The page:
Brownfields are classified by the Environmental Protection Agency (EPA) as a property in which expansion, redevelopment, and/or reuse may be complicated by the presence or potential presence of contaminants.
Brownfield properties may contain contaminants in soil and groundwater. Why would a developer knowingly invest in purchasing a contaminated property? There are several benefits to investing in properties classified as Brownfields, centered around the availability of infrastructure and economic incentives. Further, the redevelopment of a brownfield property can be accomplished with consideration of the final land reuse and how to manage the risk posed by contamination to the end user. Over the last few years, these two elements have been vital in encouraging the cleanup and revitalization of these sites. Redeveloping Brownfield sites is also beneficial to the local community as it facilitates job growth, increases the local tax base, and decreases development pressures on undeveloped land. The EPA estimates that there are over 450,000 known Brownfields in the United States.
A Brief History of Brownfields
Brownfields originated during WWII as urban areas became heavily industrialized to support war efforts. Under this economy, factories were built and operated in the center of cities so that workers could easily commute to their jobs. With little consideration for environmental issues, these sites heavily polluted the environment. In addition, environmental practices were not up to current standards and waste disposal often occurred in pits located adjacent to the factories. The operation of these facilities eventually created environmental liabilities that exist to this day. As time passed and populations began to migrate out of urban areas and into neighboring suburbs, many of these industrial areas were left abandoned. Most brownfield sites now exist in the central parts of U.S. cities as abandoned buildings and warehouses.
Renewed Value of Brownfield Properties
As time passed, property developers realized that Brownfields could be valuable assets to add to their portfolios. Urban areas have experienced property value growth as they become increasingly desirable for home buyers that want to avoid commuting. Office and retail tenants are also in the Brownfield market due to the central location and the availability of electrical and water utilities. Developing property from the ground up is costly and takes time to complete. At the same time, Brownfields are dotted across these highly desirable metropolitan areas waiting to be redeveloped into new properties. Redeveloping Brownfields provides the advantage of utilizing existing infrastructure to save costs and speed up the redevelopment process. This concept is known as urban infill, which implies that existing property is mostly built-out and the new property that is being built is essentially “filling” in the gaps. Existing Brownfield infrastructure allows for easy access to water, sewage, and electricity, and saves the time and costs associated with extending the services further away to suburbs.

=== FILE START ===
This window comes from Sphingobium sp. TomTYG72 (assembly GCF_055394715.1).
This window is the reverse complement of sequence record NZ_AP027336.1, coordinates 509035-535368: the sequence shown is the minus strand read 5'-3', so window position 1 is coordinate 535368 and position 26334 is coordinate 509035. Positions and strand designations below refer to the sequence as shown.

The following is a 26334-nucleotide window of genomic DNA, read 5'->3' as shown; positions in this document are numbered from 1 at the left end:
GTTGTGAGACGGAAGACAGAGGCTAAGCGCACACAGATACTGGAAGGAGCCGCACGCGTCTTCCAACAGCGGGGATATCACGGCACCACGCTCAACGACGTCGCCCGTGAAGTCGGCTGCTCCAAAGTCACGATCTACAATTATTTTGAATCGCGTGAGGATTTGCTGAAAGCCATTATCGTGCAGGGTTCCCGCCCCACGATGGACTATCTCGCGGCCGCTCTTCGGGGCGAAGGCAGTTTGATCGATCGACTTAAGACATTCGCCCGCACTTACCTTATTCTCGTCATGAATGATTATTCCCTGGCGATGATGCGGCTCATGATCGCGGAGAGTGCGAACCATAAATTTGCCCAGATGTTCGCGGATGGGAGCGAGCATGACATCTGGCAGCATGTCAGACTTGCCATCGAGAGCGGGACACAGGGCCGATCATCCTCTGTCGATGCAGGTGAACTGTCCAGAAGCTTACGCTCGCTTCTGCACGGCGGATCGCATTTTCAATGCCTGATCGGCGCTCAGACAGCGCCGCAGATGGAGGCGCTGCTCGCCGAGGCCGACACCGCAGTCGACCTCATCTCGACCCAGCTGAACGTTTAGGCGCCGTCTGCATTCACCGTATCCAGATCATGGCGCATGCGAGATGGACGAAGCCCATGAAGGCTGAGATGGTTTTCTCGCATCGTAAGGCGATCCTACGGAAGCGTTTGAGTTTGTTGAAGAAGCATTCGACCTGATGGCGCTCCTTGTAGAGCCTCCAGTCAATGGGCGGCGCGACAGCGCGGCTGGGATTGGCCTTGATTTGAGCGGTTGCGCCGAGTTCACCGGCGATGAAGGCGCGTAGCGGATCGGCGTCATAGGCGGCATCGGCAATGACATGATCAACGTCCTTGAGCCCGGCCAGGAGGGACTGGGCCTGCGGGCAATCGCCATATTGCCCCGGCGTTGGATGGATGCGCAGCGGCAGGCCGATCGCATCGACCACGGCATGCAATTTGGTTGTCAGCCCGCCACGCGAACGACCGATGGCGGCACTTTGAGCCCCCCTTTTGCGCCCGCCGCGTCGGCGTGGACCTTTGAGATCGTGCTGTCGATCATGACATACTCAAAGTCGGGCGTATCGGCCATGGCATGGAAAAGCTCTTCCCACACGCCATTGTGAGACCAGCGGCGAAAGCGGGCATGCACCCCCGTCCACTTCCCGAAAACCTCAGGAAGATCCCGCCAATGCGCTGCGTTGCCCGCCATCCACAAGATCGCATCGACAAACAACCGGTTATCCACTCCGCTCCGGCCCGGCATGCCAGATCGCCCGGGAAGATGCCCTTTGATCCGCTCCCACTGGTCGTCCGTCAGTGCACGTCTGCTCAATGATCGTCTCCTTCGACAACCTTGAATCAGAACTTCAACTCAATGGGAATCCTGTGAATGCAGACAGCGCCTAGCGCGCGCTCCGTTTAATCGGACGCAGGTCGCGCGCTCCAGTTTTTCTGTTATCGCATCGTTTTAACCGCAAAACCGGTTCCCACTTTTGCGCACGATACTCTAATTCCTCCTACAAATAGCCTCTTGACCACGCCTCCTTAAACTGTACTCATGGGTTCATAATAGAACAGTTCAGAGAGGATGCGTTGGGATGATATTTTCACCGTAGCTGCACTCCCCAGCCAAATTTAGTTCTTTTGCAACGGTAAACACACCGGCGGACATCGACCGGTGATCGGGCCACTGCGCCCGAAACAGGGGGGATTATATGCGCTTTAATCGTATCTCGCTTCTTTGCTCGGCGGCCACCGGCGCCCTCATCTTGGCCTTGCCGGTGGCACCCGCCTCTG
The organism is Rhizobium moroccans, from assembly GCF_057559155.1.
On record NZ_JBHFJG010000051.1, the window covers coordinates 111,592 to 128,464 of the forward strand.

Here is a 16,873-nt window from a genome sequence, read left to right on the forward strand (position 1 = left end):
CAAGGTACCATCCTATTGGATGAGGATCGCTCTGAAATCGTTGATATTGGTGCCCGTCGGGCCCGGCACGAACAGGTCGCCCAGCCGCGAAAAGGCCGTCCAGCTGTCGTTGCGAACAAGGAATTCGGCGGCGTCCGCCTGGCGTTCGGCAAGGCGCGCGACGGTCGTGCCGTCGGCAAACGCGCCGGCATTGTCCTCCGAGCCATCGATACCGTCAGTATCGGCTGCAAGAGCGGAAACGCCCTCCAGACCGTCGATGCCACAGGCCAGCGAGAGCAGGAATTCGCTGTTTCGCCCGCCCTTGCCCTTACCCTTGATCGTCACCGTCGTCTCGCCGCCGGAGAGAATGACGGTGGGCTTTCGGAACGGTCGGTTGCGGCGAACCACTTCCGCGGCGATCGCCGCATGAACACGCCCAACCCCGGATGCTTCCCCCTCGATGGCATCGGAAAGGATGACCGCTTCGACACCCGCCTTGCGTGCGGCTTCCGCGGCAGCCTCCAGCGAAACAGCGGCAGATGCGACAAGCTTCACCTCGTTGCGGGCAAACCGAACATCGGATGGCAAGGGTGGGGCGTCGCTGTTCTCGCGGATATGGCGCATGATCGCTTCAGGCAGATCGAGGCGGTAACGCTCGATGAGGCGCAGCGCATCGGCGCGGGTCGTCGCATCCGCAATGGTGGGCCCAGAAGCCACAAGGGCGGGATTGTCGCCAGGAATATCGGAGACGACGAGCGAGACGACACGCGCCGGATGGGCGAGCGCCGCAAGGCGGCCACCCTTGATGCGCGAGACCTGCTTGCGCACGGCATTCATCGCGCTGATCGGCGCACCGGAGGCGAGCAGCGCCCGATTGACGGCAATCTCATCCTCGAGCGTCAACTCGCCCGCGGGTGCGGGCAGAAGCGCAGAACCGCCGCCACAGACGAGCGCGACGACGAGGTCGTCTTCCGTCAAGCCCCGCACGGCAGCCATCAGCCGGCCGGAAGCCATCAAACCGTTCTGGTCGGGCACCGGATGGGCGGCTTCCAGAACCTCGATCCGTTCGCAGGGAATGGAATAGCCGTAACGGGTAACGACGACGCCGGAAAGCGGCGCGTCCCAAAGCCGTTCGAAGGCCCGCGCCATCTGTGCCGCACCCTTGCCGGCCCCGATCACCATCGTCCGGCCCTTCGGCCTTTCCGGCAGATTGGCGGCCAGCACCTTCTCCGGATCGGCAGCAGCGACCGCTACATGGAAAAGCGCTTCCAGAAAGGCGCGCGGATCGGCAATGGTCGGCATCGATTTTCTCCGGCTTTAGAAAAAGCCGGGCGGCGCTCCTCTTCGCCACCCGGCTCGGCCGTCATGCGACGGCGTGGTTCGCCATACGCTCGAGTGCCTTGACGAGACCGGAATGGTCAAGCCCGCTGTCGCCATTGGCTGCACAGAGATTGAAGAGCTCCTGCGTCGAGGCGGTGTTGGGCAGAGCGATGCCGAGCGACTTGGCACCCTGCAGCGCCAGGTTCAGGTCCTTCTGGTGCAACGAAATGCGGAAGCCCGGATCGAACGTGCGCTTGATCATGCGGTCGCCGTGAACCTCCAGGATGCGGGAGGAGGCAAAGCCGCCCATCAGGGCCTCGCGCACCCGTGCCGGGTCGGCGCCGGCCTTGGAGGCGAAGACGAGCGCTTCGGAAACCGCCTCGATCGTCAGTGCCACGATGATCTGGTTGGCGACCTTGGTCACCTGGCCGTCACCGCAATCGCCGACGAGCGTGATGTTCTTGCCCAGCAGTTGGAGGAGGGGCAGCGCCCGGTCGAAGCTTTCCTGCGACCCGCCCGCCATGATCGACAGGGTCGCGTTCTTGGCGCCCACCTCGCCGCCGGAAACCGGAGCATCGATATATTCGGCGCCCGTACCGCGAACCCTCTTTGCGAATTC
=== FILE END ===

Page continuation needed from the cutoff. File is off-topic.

The 2002 Brownfields Act
Signed into effect in January of 2002, the Small Business Liability Relief and Brownfields Revitalization Act granted special funds to assess and clean up Brownfields. The legislation was created to incentivize the revitalization of these abandoned properties through financial and tax incentives for investment and equity capital. By providing benefits to organizations or entities willing to remediate these properties, the federal government also removes environmental liabilities that are a threat to public health. This law expanded the eligibility of properties to access grants for up to $200,000 per site and streamlined the requirements for the Brownfields cleanup revolving loan fund to make funding available to nonprofits. The Brownfields Act serves as a major incentive for property developers to purchase contaminated Brownfields. Part of the available funds can also be used for technical assistance, training, and research.
In addition, environmental landowner liability protections are provided by the Environmental Protection Agency (EPA) to mitigate a participating organization or a developer’s environmental risk. The EPA stipulates these safeguards to protect the participating organization from litigation risk during the process of revitalization since the entity involved in investing and remediating the Brownfield site is not the contributor or cause of contamination at the site. The EPA and many States are ready to assist investors in explaining liability protections and financial incentives.